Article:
6. Alex Ndolo says:

    Beckie Wachira my name is Nyawira,i am writing concerning a sharp pain in my breast. I went for a diagnosis at Kinyatta National Hospital kenya. The doctor there sent me for an ultra sound,i cud not afford it immediately but later i had it done and it revealed an abnormal mass.i took it back to the doctor and was told i needed a FNA.Again i returned to Kinyatta National Hospital ,paid a…nd was booked for the following week.when I went, the doctor said that the FNA could only be ULTRA SOUND GUIDED because the lump is small.i have not done the test until now because the cost quoted by several pathologists with the ultra sound facility is way above my ability.so i have decided to once again bother you hoping that may be u might advise me on how i could probably access help.i really wish to know whats type of mass I have because i feel very unnerved.thanks in advance.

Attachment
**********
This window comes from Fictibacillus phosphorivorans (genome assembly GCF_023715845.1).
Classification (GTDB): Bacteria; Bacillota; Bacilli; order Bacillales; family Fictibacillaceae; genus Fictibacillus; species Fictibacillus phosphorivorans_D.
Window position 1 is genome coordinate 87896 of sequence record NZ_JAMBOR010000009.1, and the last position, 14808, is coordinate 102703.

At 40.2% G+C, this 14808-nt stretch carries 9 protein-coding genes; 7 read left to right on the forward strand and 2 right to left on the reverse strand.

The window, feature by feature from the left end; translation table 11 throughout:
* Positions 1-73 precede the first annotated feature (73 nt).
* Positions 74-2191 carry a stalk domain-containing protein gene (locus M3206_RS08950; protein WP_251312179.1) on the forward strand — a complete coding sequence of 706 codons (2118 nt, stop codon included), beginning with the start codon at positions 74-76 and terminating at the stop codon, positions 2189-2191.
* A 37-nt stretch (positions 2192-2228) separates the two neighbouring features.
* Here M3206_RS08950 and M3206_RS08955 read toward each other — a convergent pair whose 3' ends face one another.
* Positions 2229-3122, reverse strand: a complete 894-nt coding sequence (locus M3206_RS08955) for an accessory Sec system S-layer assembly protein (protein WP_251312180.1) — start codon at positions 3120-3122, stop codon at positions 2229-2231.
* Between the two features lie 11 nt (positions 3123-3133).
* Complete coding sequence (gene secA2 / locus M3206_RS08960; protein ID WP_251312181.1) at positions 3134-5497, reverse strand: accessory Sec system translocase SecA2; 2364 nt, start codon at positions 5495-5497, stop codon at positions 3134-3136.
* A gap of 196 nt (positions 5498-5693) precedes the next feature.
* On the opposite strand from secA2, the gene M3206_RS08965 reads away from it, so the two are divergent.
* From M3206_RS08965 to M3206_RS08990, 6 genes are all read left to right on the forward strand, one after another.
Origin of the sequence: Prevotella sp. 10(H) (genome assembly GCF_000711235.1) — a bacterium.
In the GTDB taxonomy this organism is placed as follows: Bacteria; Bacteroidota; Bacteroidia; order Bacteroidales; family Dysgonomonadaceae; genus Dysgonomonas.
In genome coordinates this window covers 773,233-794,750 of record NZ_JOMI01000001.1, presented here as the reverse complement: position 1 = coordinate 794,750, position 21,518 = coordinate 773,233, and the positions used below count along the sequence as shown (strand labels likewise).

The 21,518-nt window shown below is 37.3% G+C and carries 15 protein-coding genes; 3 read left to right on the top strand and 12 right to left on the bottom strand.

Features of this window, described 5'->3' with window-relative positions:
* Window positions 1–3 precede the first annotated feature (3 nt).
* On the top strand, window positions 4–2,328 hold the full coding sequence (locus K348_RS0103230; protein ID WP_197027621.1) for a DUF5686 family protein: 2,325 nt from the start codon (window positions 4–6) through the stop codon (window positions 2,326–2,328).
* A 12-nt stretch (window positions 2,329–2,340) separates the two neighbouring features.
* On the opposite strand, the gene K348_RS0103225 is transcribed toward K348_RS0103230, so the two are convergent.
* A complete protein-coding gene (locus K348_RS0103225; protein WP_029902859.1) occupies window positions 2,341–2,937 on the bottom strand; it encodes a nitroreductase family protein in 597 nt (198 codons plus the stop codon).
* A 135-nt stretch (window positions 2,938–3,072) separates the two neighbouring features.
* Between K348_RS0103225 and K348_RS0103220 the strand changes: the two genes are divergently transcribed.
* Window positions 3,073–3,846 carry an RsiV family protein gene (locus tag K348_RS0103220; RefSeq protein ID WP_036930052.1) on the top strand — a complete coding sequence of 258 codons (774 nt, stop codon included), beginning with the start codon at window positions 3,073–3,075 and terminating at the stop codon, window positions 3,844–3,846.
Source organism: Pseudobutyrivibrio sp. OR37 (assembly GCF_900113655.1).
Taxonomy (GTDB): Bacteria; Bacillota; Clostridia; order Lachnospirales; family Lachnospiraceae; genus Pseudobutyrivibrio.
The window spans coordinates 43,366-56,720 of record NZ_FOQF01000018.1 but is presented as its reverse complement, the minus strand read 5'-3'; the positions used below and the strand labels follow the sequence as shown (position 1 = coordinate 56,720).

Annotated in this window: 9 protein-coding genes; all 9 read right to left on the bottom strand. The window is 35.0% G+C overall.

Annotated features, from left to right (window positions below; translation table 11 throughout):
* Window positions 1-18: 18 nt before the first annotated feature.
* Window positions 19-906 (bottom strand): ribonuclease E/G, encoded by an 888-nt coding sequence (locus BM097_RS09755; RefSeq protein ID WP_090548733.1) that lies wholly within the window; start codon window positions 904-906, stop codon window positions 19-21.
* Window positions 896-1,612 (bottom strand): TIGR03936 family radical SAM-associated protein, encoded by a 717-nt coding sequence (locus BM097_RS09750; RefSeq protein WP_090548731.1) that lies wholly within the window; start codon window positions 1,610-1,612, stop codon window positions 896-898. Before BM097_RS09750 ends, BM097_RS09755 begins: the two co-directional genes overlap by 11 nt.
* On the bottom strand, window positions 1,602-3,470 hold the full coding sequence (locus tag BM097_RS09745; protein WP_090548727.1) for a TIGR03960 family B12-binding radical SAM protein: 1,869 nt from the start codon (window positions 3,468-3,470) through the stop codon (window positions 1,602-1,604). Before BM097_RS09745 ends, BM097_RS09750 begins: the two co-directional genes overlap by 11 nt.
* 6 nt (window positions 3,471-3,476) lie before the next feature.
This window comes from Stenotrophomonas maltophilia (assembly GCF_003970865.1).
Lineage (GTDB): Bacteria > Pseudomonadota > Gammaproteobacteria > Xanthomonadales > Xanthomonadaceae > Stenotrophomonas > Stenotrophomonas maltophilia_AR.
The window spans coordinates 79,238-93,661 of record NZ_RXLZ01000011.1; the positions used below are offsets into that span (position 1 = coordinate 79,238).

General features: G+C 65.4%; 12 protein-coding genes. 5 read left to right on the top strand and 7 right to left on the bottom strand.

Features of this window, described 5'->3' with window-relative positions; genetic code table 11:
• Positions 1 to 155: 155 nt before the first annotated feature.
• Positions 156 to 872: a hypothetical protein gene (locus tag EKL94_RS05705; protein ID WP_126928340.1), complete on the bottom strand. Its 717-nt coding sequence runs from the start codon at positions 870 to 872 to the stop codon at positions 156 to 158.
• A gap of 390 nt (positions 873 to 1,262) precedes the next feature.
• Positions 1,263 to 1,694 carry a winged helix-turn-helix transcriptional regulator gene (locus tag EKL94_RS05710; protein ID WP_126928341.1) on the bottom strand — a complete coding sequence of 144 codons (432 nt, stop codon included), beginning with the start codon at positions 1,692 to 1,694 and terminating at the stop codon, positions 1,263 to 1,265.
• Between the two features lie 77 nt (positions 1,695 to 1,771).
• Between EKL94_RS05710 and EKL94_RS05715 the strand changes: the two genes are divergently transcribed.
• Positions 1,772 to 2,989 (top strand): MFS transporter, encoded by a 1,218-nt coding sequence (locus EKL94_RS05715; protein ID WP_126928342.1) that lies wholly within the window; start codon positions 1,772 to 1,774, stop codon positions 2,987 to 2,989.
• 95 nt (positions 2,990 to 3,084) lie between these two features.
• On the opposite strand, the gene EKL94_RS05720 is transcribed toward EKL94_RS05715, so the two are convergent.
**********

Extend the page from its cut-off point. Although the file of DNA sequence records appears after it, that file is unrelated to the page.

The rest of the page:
7. Armstrong Armstrong Maina says:

    Thanks to livestrong for this storry of kilele foundation kenya, we are in kenya and member of the group and we like all kilele foudation kenya doing to support people with cancer ,, lets all support them
    Thanks
    Maina